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How can vertical farming contribute to (inter) national food production? That question is more complex than it seems because the answer is not only dependent on production, but also on costs for water, energy and CO2. The Greenhouse Horticulture Business Unit of Wageningen University & Research is investigating the feasibility of this new production method together with TU Delft.
How much does it cost to produce a head of lettuce for example? The answer is fairly well known with regards to growing plants in greenhouses in the Netherlands. For example, there are greenhouse models and growth models that predict how high the production will be with a certain consumption of water, energy and CO2. But those models are not suitable for cultivation in a vertical farm. The reason for this is that due to the closed construction of a vertical farm a grower will have to deal differently with, for example, heat, cooling and dehumidification.
How much energy does a vertical farm use?
The key question when comparing both cultivation systems is: how much energy does a vertical farm need? The need for water and CO2 is many times lower than in a 'traditional' greenhouse, but that does not apply to cooling and dehumidifying the indoor climate. The high internal heat load and the absence of natural ventilation ensure a high need for cooling, and therefore a lot of residual heat.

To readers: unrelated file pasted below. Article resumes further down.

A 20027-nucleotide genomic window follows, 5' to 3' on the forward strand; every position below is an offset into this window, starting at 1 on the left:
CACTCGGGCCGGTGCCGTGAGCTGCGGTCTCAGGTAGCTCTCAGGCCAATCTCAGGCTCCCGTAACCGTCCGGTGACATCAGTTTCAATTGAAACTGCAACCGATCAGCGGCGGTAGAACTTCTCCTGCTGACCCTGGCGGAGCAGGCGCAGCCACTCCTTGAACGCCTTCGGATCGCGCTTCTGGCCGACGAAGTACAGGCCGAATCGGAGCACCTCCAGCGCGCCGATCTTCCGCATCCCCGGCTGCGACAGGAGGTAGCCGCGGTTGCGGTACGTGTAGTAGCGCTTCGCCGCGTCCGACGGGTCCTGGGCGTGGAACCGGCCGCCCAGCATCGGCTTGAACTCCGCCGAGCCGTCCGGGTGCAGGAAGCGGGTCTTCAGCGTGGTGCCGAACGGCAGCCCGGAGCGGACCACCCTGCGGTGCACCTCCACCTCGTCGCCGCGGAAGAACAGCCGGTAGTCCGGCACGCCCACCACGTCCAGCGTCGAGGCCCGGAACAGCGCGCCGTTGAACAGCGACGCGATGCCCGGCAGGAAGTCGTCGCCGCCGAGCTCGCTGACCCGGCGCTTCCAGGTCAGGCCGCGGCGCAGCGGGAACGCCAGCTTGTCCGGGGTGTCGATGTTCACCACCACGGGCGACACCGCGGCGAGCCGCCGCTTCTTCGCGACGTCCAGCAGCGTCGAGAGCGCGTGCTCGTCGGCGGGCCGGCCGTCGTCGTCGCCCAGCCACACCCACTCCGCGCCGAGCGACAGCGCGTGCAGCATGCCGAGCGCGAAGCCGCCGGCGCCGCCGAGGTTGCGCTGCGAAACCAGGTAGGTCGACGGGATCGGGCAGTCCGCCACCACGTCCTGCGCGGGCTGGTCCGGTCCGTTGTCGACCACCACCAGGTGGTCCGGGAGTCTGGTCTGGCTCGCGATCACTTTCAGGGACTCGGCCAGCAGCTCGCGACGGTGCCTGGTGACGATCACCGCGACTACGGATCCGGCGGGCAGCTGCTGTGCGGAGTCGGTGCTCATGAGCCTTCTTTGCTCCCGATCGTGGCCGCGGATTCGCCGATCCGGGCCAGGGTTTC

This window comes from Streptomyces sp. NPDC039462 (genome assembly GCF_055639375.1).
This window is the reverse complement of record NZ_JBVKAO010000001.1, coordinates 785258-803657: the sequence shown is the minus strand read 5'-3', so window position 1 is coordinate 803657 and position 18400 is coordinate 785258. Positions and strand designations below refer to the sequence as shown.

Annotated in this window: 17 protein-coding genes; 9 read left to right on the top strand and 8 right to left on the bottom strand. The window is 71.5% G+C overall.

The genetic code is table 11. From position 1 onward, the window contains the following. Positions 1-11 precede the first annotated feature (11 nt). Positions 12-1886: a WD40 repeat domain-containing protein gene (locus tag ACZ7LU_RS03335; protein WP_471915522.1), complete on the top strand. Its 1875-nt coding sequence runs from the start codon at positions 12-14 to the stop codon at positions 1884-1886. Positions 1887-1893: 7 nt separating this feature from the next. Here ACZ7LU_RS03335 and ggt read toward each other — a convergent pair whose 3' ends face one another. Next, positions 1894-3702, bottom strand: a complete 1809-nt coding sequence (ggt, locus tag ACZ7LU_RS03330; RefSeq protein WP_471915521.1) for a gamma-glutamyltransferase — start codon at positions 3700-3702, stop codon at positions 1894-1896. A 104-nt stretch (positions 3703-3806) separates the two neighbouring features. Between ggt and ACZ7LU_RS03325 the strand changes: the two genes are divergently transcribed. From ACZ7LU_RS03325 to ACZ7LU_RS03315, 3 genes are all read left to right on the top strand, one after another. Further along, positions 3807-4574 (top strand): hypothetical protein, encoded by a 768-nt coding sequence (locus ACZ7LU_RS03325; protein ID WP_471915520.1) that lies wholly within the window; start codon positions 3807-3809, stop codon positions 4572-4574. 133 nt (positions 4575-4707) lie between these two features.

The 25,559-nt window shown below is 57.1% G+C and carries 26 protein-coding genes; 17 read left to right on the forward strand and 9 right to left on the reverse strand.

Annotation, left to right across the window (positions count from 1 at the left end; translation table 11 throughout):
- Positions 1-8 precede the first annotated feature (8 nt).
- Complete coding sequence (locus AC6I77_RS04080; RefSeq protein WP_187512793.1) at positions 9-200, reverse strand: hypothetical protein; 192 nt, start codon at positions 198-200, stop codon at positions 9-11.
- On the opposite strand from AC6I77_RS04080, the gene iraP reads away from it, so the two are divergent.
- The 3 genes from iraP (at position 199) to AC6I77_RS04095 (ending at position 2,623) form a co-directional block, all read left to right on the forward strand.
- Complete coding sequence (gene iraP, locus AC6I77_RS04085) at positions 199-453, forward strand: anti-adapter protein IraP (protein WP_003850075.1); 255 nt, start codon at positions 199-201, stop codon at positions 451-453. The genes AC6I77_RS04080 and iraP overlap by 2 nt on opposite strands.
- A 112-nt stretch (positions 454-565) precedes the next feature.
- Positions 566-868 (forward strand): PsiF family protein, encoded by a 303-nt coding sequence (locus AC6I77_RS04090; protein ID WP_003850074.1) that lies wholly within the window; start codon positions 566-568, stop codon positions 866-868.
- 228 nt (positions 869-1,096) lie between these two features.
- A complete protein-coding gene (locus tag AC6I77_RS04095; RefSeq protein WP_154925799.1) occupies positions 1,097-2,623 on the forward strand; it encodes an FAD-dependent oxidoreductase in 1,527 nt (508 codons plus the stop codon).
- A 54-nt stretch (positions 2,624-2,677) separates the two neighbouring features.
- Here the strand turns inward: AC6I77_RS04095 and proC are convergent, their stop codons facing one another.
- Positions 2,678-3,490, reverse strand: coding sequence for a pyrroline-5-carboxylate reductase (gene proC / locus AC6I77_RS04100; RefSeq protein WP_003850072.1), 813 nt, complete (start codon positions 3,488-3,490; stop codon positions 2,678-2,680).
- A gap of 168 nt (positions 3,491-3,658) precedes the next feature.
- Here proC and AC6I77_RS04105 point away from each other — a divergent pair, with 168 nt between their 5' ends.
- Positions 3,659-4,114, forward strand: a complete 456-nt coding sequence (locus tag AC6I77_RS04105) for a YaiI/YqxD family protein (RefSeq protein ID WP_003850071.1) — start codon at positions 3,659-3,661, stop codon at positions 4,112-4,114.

Use residual heat in the city
The question is whether this residual heat could also be used in the urban environment. Because one of the big differences is that vertical farming can take place in the city, and therefore could exchange energy with other users. Those other users can be customers of the residual heat from the vertical farm.
Financial feasibility in five steps
WUR and TU Delft work in five steps to calculate the feasibility of vertical farms. The first step investigates what plants do with energy in a closed cultivation system. For the second step, energy demand is put in a central spot: how much energy does vertical farming need? Step three is about optimizing this energy consumption and step four is about integrating the farm into the city. Ultimately, this information is used in step five to calculate the financial feasibility. The investigation will be completed by the end of 2019.
The research is made possible thanks to Staay Food Group, Westland Infra and the Top Sector Horticulture & Propagation Materials (EU-2016-01) via EFRO Fieldlab Freshteq.
Source: Wageningen press release
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